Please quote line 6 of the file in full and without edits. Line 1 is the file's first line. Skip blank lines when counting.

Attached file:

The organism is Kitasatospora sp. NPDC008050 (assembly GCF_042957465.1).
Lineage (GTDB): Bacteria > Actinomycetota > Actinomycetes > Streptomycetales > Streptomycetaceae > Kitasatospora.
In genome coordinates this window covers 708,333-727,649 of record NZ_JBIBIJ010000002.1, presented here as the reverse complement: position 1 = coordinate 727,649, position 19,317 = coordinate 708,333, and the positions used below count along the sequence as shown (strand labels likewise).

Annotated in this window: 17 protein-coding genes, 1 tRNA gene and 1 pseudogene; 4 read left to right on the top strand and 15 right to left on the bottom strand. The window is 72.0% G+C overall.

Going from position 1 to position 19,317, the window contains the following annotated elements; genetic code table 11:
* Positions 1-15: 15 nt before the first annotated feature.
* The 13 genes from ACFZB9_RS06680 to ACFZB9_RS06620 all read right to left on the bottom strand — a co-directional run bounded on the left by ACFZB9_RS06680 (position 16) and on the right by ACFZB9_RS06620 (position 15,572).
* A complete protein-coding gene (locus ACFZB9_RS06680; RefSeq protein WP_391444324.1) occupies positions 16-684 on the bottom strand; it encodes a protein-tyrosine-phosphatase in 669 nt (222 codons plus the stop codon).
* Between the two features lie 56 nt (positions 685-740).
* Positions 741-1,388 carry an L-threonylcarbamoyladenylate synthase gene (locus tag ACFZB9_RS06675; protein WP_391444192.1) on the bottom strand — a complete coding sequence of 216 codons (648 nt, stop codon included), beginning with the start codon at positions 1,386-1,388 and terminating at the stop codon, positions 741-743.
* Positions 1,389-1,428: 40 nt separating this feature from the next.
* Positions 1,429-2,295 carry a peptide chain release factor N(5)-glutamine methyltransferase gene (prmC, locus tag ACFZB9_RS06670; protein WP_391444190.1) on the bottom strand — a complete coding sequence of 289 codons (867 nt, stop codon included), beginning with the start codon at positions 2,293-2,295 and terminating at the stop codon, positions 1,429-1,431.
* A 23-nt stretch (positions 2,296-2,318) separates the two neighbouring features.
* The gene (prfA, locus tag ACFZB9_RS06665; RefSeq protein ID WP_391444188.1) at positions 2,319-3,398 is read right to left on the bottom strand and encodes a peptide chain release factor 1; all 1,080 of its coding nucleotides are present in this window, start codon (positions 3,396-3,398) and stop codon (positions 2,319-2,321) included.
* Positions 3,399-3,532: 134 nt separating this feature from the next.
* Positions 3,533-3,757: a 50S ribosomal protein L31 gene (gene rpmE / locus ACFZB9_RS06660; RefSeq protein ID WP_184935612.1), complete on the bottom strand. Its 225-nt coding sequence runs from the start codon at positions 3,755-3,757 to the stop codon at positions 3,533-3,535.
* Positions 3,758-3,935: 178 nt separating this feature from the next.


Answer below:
* Positions 1-15: 15 nt before the first annotated feature.